As a veteran teacher, I don't have to take the MTEL tests. Recently, however, I've become very interested in math education and I was curious about the MTEL Elementary Math test. So yesterday I took the test.
First, I should have studied more. I was rusty with a number of math concepts that are taught at the Middle School level and should have given my self a few weeks to practice. I did take the online practice test, a number of online practice quizzes, and used Khan Academy to study some of the areas I found challenging, and that helped, but I wish I had made the time to complete Khan Academy's Middle School curriculum exercises. I still find Khan Academy to be an efficient, comprehensive math study/learning site.
Next, it was good to sit for four hours and take a test in that it let me know first-hand what my students feel like when they take a test. Surprisingly I didn't follow some of my own advice about open response problems simply because by the end of the test my confidence and stamina were compromised. I should have trusted my instincts and pushed forward instead of giving up. I'm sure that some of my students feel the same way. Therefore building stamina with intellectual tasks is important for students (and teachers). I did take my advice about difficult multiple choice questions with regard to flagging the items and going back--that's a good strategy as when you look at problems with fresh eyes, you sometimes are able to solve the problem.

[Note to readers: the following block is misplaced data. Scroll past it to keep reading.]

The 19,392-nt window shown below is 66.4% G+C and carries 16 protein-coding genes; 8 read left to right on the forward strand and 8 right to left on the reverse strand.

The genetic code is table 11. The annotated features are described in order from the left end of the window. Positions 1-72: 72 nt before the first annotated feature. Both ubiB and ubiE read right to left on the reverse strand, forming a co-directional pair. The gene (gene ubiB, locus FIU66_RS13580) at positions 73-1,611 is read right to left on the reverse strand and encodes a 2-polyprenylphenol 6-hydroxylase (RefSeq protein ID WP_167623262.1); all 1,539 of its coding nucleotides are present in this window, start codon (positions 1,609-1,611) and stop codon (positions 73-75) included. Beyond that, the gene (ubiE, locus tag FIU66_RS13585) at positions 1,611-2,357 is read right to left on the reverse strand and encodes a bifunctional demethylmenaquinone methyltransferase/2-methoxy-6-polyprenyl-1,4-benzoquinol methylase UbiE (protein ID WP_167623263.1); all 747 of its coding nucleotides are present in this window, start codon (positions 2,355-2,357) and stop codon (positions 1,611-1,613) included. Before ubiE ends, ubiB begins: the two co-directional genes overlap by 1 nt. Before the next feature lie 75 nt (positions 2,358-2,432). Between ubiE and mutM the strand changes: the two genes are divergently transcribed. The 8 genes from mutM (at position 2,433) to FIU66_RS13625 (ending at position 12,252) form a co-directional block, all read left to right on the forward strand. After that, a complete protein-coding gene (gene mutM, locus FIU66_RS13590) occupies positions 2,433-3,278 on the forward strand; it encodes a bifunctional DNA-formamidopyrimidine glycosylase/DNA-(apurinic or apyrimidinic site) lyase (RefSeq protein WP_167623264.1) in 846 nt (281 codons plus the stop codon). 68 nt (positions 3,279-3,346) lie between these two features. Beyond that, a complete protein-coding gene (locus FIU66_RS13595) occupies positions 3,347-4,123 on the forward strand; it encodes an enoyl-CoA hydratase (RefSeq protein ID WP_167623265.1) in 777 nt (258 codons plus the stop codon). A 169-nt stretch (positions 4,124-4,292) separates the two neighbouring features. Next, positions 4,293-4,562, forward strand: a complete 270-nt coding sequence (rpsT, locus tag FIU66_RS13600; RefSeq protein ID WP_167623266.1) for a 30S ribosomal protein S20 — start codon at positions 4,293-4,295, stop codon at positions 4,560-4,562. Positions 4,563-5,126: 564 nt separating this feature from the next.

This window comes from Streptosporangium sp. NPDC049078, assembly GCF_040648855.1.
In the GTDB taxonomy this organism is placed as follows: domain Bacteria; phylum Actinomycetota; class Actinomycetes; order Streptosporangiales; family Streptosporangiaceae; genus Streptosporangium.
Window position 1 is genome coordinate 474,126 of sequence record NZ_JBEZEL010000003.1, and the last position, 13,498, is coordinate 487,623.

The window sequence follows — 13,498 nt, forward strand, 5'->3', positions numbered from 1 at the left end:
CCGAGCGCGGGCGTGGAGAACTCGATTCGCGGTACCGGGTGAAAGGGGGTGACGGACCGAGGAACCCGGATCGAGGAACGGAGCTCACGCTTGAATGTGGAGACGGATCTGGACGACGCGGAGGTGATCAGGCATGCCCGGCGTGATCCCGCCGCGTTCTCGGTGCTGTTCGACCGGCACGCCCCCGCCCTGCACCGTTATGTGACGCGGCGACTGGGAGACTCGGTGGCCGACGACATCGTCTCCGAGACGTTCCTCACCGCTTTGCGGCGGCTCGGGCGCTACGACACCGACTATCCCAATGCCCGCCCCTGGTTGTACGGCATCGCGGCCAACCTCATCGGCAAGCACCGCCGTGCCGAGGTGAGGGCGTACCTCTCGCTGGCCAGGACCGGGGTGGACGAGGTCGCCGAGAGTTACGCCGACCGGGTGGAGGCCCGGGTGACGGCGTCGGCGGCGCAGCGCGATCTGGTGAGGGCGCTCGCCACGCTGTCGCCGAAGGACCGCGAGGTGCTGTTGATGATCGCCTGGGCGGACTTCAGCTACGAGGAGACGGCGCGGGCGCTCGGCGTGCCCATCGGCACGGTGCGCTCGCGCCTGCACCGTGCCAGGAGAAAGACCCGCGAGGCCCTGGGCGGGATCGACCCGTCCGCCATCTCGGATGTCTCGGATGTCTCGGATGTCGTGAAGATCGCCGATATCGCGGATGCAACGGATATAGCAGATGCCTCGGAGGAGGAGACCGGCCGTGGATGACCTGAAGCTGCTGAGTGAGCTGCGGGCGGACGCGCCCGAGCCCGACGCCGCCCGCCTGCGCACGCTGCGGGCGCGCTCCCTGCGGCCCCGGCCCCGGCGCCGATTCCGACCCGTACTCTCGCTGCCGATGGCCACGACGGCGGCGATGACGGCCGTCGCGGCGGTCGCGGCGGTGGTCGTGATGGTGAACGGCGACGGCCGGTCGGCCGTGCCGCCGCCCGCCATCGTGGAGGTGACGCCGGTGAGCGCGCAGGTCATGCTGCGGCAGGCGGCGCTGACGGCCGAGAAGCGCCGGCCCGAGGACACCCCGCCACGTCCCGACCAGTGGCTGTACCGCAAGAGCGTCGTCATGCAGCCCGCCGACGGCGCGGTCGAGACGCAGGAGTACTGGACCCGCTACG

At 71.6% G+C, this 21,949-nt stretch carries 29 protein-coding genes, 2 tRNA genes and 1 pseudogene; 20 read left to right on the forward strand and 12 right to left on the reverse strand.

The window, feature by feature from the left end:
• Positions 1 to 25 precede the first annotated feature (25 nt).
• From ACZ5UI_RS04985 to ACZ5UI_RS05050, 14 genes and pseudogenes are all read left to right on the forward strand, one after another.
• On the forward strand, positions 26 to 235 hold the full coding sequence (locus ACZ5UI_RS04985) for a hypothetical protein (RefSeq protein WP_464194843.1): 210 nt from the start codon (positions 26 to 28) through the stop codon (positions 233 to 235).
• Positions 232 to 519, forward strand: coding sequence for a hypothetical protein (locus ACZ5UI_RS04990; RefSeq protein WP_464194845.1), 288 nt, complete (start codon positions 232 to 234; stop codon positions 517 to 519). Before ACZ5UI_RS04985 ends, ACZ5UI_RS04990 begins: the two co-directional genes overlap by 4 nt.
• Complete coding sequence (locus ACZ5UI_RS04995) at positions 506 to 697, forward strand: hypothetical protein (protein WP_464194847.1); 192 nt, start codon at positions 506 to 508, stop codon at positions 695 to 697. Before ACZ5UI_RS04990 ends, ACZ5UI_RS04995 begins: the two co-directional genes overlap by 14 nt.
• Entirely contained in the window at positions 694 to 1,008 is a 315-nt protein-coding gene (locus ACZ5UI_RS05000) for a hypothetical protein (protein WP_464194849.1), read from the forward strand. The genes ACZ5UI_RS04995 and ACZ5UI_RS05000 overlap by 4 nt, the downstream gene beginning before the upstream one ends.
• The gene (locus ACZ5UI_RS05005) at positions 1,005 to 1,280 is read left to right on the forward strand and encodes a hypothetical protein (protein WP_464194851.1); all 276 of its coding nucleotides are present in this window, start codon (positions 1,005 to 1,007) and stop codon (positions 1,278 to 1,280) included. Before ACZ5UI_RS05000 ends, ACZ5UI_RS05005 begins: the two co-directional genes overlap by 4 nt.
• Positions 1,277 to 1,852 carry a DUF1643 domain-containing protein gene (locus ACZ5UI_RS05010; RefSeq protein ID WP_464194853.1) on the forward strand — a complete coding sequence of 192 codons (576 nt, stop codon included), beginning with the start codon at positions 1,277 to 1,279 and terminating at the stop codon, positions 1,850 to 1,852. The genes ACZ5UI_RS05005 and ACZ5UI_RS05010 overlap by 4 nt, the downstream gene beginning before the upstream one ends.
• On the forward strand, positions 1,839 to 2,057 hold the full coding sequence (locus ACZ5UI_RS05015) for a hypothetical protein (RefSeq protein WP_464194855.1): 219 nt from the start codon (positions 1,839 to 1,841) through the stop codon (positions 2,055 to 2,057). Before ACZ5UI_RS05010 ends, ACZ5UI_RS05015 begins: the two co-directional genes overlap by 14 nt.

As I took the test I realized that new teachers who pass these tests do demonstrate a great deal of knowledge and academic stamina which is good for the teaching profession and the students we teach. I could also see how important the new standards are with regard to developing a strong math foundation at elementary school.
Now I'll wait to hear the score results and then decide on next steps. I'm very excited about the promise for terrific math education at the elementary school level these days. The resources are amazing and potential to teach every child well terrific. By narrowing educators' content responsibility, supporting dynamic professional learning endeavor, building blended programs, and incorporating greater response to intervention (RTI), personalization, and collegial collaboration we'll serve students with strength.